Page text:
The EU’s cooperation with Zimbabwe, under the current funding period (2014-2020), aims to preserve the country’s democracy, bring stability, and build resilience to build a strong basis for an inclusive and sustainable growth.

At present Zimbabwe is suffering its worst economic crisis in more than a decade, marked by hyperinflation, a local currency that is rapidly depreciating against the US dollar and acute foreign exchange shortages. An estimated 90% of Zimbabweans are without formal employment.

The 11th European Development Fund (EDF) National Indicative Programme (NIP) focuses on:

– health
– agriculture-based economic development
– governance and institution building

The 11th EDF NIP amounts to €287 million. It is in line with the country’s agenda for sustainable socioeconomic transformation (ZimAsset) and the Transitional Stabilisation Programme (2018-2020).

Zimbabwe is a low income country faced with several political and development challenges. However it has an educated population, is rich in natural resources, and has great potential for agriculture and manufacturing, but its development remains constrained by political and institutional bottlenecks.

Since the early 2000s, Zimbabwe has actually seen increased poverty, economic deterioration, and frequent droughts.

EU expresses concerns about Zimbabwe arrests

«Recent developments in Zimbabwe are deeply worrying. The work of human rights defenders, journalists, and civil society organisations is essential to support reforms that stand the test of time. Upholding constitutional rights is a principle which cannot be compromised» the European Union top diplomat Josep Borrell wrote on his Twitter micro blog.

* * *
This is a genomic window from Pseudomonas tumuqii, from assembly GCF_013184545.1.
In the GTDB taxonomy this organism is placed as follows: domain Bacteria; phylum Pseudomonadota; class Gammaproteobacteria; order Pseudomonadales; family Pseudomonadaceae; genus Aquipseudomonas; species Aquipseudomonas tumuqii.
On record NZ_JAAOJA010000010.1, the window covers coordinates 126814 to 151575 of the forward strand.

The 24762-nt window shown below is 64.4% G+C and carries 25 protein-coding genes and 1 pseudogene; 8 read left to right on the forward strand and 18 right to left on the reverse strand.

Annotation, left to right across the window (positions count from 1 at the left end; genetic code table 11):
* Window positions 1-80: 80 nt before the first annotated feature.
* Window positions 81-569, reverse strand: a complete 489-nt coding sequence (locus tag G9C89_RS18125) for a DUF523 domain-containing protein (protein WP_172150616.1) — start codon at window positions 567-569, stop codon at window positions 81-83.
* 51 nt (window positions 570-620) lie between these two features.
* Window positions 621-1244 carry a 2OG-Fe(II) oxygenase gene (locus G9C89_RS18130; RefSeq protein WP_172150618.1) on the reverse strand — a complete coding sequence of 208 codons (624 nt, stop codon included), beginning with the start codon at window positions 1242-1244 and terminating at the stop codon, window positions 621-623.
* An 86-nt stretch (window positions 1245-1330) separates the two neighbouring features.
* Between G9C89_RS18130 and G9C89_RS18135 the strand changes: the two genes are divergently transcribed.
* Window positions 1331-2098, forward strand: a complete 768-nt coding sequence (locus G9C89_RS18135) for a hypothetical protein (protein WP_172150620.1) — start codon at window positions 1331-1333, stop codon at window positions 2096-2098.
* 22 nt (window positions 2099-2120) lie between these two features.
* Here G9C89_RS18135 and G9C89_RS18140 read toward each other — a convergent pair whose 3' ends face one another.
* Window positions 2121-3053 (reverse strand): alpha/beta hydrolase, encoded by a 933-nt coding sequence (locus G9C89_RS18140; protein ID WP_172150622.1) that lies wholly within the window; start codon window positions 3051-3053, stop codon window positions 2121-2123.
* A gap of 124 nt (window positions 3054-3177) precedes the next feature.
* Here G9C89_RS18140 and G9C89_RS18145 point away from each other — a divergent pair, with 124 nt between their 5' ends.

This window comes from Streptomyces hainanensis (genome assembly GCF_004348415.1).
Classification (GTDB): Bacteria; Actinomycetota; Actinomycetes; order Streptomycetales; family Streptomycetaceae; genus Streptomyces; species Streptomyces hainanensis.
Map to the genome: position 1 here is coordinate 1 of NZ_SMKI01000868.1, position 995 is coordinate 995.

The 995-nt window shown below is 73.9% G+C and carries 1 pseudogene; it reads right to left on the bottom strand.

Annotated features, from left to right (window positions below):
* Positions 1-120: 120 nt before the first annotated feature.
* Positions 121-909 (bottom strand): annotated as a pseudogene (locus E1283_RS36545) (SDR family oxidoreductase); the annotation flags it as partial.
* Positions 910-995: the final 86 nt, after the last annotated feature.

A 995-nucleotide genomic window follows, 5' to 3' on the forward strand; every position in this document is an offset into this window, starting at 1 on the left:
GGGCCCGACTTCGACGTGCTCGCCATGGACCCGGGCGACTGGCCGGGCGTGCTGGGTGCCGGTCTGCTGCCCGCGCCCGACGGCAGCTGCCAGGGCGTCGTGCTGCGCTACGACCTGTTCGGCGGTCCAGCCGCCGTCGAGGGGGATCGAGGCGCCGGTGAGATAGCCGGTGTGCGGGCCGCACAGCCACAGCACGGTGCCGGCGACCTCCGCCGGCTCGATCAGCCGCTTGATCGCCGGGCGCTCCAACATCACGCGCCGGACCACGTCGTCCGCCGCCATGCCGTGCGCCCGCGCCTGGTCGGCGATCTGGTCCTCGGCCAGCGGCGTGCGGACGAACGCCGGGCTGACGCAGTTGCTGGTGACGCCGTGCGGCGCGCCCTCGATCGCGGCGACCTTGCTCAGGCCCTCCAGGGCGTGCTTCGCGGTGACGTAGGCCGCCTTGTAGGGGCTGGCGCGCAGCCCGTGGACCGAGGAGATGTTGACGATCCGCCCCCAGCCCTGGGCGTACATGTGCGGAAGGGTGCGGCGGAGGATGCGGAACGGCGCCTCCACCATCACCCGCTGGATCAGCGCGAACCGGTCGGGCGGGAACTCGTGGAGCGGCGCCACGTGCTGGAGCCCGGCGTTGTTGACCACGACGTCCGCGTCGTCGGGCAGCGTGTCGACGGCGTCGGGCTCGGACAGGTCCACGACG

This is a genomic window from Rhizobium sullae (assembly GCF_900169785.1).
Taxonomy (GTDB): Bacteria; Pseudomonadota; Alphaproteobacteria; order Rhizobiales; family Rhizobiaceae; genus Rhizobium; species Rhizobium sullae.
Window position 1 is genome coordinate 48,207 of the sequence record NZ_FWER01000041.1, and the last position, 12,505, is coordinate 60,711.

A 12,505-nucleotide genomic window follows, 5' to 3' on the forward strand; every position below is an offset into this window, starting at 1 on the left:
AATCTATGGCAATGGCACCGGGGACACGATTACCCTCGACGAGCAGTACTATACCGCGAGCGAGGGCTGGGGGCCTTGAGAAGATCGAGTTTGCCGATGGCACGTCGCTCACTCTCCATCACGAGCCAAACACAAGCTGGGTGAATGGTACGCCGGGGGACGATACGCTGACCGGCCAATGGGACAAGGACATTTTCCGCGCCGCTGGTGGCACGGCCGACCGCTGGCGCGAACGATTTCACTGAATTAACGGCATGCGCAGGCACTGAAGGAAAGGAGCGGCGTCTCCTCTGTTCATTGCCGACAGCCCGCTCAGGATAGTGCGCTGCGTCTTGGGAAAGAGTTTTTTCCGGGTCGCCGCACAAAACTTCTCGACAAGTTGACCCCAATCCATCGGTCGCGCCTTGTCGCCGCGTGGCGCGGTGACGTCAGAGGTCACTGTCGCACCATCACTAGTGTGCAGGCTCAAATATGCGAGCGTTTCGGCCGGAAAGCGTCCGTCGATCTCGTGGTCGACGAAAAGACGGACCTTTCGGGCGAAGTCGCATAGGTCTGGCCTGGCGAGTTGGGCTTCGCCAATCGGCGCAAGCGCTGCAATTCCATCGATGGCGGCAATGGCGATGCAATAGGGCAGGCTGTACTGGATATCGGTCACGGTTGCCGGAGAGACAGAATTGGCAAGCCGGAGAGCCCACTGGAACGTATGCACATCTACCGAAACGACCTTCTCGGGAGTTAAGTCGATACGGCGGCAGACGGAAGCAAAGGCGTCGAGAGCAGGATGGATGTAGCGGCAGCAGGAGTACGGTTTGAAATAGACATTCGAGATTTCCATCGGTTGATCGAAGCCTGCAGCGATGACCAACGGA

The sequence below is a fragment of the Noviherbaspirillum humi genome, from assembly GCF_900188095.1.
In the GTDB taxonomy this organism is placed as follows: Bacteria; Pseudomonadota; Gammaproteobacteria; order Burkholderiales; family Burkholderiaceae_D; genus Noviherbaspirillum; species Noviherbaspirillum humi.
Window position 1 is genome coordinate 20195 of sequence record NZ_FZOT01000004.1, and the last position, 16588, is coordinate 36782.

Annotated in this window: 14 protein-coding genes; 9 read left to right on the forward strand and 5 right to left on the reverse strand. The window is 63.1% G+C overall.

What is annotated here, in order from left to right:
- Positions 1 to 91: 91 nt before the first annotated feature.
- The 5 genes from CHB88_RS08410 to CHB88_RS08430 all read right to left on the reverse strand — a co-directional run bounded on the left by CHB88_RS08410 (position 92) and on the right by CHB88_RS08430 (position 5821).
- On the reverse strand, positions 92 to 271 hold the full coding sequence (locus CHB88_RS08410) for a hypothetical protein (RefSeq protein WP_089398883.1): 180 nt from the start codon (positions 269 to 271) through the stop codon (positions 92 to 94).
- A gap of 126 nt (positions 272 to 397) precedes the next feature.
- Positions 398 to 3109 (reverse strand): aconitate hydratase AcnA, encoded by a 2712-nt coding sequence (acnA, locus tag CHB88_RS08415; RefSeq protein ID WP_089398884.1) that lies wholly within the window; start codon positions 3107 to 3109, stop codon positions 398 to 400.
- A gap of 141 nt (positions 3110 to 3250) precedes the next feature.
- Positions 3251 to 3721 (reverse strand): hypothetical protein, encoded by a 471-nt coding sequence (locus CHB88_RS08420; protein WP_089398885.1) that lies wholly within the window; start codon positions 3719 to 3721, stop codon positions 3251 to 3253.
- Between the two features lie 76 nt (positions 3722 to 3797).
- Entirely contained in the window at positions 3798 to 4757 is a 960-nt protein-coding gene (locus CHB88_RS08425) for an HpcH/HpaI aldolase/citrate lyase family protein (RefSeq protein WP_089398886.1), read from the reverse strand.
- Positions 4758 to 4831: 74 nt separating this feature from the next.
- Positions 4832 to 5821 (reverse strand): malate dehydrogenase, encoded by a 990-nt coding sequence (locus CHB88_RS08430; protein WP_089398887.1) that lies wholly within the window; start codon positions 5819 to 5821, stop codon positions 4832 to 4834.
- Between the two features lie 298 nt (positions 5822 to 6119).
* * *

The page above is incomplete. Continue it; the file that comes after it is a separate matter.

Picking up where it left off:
A court ruled on July 24 that a journalist charged with inciting violence was a danger to the public and extended his detention until August, while the United Nations and the European Union expressed concern that authorities could be violating the fundamental freedoms.

Hopewell Chin’ono (pictured) and opposition politician Jacob Ngarivhume were arrested on July 20 on allegations of promoting planned protests against corruption in government on July 31, which police insisted degraded to violence.

Both arrested, who deny the charges, face up to 10 years imprisonment if convicted.

Chin’ono’s lawyer Doug Coltart said a Harare magistrate had ruled that the journalist “is a danger to the public because he has not yet completed his mission of inciting people to demonstrate on 31 July.”

Chin’ono, who has gained a following on social media by being critical of the government’s handling of the economy and corruption, told reporters as he was being taken to prison cells: “Journalism has been criminalised. The struggle against corruption should continue. People should not stop, they should carry on with it.”

He will be kept in prison until the next court hearing on August, Coltart said he would appeal the ruling extending his detention until that hearing.

The United Nations High Commissioner for Human Rights said in a statement it was concerned by allegations that Zimbabwean authorities may be using the COVID-19 pandemic as a pretext to clamp down on freedom of expression and peaceful assembly.

“Merely calling for a peaceful protest or participating in a peaceful protest are an exercise of recognised human rights,” it said.

President Emmerson Mnangagwa imposed an overnight curfew and tighter restrictions on movement from July 22 to combat rising coronavirus infections. But activists say the measures are meant to stop the July 31 protests.

Image above: Hopewell Chin’ono Facebook page

Libya: abduction of Mrs.Shiham Sergewa

“Today marks one year since the abduction of Mrs. Siham Sergewa, an elected member of the House of Representatives from Benghazi and one of the prominent female voices in Libya. Her fate remains unknown, increasing the concerns about her safety and well-being’ reads the text of the statement by the spokesperson of the European External Action Service on the anniversary of the abduction of member of parliament Siham Sergewa.

“Since the beginning, the European Union has been calling for the immediate release of Mrs. Sergiwa and requesting those who hold responsibilities to investigate her abduction and ensure accountability. These calls have remained unheeded and we are yet to hear that an investigation is ongoing.

“The abduction of Mrs. Sergewa is an unacceptable attack as well as an attempt to intimidate other women, journalists and human rights activists participating in the country’s political life.

“We will continue to follow closely the cases of enforced disappearances and other systematic attacks directed against the civilian population in Libya.